Steal­ing away with the cream of the crop.

Esquire (Malaysia) - - CULTURE - WORDS BY JA­SON TAN

Heineken Malaysia has re­vealed its new tip­ple, and it is smart, young and furry. Ap­ple Fox Cider is its sec­ond cider brand af­ter Strong­bow, and the pre-launch cam­paign nat­u­rally played on the fox­i­ness of the brand with a slew of WTF taglines.

It’s a great move be­cause lower-al­co­hol cider has cross-gen­der ap­peal and com­ple­ments beer bet­ter than wine does, es­pe­cially in this cli­mate. Ap­ple Fox Cider is said to be New Zealand-in­spired, and sweetly crisp like the re­fresh­ing new-world air.

Esquire has tracked down Ap­ple Fox Cider’s orig­i­nal lair, and we think it is Or­chard Thieves, orig­i­nally brewed by the Red­wood Cider Co in the home of the All-blacks. The Or­chard Thieves brand ex­tends to Ire­land too, where it’s made from fruit sourced from around

Europe in Heineken N.V’S cider mill in Here­ford in the UK.

Else­where, in the Nether­lands, it’s called Ap­ple Ban­dit, for the fox that al­ways steals away with the cream of crop. Heineken de­scribes Or­chard Thieves as “orig­i­nally com­ing from New Zealand and do­mes­ti­cated in Europe … It’s as sly as the fox and thus can be found in dif­fer­ent mar­kets un­der dif­fer­ent names”.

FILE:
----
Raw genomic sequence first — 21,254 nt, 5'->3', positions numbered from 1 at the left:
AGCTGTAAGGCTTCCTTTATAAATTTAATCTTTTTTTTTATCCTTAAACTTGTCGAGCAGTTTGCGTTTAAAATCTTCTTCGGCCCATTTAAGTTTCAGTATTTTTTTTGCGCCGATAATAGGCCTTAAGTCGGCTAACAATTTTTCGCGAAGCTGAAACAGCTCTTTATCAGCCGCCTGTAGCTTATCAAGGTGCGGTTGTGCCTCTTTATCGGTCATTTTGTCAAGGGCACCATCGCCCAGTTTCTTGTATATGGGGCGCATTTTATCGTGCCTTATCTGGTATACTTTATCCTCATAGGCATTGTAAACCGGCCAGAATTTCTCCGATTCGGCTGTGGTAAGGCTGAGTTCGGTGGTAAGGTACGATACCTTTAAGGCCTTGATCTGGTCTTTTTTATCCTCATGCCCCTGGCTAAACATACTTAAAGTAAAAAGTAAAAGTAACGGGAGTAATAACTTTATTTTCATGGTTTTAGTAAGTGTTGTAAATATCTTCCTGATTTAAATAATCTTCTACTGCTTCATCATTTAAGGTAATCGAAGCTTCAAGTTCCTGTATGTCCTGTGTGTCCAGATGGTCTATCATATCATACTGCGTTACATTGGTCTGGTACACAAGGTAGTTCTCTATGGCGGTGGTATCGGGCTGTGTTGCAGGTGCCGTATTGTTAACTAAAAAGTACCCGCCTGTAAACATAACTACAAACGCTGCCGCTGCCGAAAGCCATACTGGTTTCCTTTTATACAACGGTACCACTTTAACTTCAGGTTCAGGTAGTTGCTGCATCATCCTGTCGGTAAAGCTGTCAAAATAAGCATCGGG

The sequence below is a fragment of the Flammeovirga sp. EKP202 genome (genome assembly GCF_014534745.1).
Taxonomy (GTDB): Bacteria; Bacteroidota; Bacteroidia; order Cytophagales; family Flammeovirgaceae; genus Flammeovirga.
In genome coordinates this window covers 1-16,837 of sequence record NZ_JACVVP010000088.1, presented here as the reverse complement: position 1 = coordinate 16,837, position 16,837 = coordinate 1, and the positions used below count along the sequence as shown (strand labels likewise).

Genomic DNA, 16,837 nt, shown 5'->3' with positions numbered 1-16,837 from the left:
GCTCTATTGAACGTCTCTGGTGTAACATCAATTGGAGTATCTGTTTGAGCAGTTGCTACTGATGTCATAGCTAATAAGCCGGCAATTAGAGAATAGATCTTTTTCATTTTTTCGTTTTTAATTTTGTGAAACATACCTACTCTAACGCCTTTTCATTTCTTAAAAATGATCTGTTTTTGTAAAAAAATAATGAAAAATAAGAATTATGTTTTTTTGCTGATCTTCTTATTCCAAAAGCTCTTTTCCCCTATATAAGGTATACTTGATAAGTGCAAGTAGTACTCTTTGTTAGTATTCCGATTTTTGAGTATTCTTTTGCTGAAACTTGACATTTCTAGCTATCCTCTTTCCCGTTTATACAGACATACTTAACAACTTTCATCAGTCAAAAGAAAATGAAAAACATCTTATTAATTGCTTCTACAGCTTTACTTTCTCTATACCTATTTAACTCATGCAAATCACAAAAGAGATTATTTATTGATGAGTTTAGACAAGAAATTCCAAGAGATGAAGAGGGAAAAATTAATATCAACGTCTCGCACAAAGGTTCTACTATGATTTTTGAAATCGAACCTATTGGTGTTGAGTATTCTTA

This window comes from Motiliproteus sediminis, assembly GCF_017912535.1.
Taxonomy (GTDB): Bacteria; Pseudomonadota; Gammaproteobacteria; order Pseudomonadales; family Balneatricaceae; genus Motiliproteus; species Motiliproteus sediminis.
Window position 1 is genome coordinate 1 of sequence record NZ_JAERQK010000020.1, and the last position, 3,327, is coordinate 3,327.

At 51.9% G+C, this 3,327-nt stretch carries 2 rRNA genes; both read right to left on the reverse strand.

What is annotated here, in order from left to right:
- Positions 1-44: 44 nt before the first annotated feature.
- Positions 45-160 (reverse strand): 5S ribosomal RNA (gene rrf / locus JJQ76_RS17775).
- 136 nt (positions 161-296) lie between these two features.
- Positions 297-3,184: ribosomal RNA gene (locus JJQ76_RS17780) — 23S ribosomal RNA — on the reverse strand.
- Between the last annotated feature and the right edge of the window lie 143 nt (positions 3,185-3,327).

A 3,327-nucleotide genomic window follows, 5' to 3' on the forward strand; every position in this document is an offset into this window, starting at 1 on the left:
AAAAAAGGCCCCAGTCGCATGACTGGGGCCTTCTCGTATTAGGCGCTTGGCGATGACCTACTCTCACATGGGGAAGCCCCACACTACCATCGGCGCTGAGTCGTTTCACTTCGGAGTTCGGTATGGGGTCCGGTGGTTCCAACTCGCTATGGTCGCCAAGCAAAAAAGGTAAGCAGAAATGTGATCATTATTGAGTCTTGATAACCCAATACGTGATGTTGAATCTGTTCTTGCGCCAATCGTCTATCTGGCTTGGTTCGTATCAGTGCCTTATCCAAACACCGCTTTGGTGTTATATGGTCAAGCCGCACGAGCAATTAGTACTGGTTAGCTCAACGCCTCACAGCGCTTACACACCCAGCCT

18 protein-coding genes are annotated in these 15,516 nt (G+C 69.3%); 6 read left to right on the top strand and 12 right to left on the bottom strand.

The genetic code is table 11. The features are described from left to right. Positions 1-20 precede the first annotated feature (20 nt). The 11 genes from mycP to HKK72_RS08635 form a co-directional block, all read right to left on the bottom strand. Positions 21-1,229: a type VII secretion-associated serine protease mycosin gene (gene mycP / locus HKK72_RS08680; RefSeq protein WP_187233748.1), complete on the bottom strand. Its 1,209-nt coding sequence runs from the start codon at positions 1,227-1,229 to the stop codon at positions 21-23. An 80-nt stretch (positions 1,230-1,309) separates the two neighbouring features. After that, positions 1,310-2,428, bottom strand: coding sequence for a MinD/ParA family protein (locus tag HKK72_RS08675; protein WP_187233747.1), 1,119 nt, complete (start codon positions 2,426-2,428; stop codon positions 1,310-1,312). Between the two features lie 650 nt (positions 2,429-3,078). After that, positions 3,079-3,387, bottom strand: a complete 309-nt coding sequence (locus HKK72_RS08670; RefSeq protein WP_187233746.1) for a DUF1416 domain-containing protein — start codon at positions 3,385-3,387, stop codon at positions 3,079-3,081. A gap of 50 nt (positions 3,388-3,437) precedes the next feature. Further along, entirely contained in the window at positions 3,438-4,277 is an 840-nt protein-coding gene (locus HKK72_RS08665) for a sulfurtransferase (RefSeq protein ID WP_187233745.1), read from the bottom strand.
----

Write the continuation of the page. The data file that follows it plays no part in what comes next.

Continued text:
All the above are good ex­am­ples of prod­uct lo­cal­i­sa­tion. What’s Ap­ple Fox Cider’s schtick over here? Last we checked there are no ap­ple or­chards in this coun­try apart from the odd patch in East Malaysia.

But cider brings to mind plump ap­ples, happy juice, real farm­ers and mother na­ture. So for Heineken Malaysia’s next CSR project, Esquire sug­gests ex­tend­ing this nat­u­ral link by shin­ing a light on the won­der­ful but en­dan­gered fly­ing fox en­demic to the nu­san­tara.

This would be a great fol­low-up to its ad­mirable Tiger aware­ness cam­paign and cul­ti­vate re­newed public ap­pre­ci­a­tion for the re­gion’s bril­liantly lush life. The fly­ing fox is a pol­li­na­tor and thus piv­otal to the rude health of the rain­for­est. How many brands can say they give a fly­ing fox about any­thing real?

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